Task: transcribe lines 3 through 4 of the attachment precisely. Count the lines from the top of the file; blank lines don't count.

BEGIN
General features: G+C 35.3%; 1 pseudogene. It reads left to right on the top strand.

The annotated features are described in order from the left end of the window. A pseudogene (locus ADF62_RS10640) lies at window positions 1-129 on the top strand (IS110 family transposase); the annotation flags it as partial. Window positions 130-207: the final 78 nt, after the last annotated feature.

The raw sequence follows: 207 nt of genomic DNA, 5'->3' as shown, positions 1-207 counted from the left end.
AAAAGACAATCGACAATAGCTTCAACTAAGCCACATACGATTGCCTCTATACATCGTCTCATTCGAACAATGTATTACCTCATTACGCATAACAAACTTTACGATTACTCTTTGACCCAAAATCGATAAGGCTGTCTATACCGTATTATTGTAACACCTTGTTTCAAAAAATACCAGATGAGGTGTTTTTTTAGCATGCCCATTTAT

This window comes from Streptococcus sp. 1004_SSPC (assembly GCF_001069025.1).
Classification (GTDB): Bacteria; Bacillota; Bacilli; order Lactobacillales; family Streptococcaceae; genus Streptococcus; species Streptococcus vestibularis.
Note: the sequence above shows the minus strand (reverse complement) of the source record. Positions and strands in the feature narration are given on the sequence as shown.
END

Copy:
The raw sequence follows: 207 nt of genomic DNA, 5'->3' as shown, positions 1-207 counted from the left end.
AAAAGACAATCGACAATAGCTTCAACTAAGCCACATACGATTGCCTCTATACATCGTCTCATTCGAACAATGTATTACCTCATTACGCATAACAAACTTTACGATTACTCTTTGACCCAAAATCGATAAGGCTGTCTATACCGTATTATTGTAACACCTTGTTTCAAAAAATACCAGATGAGGTGTTTTTTTAGCATGCCCATTTAT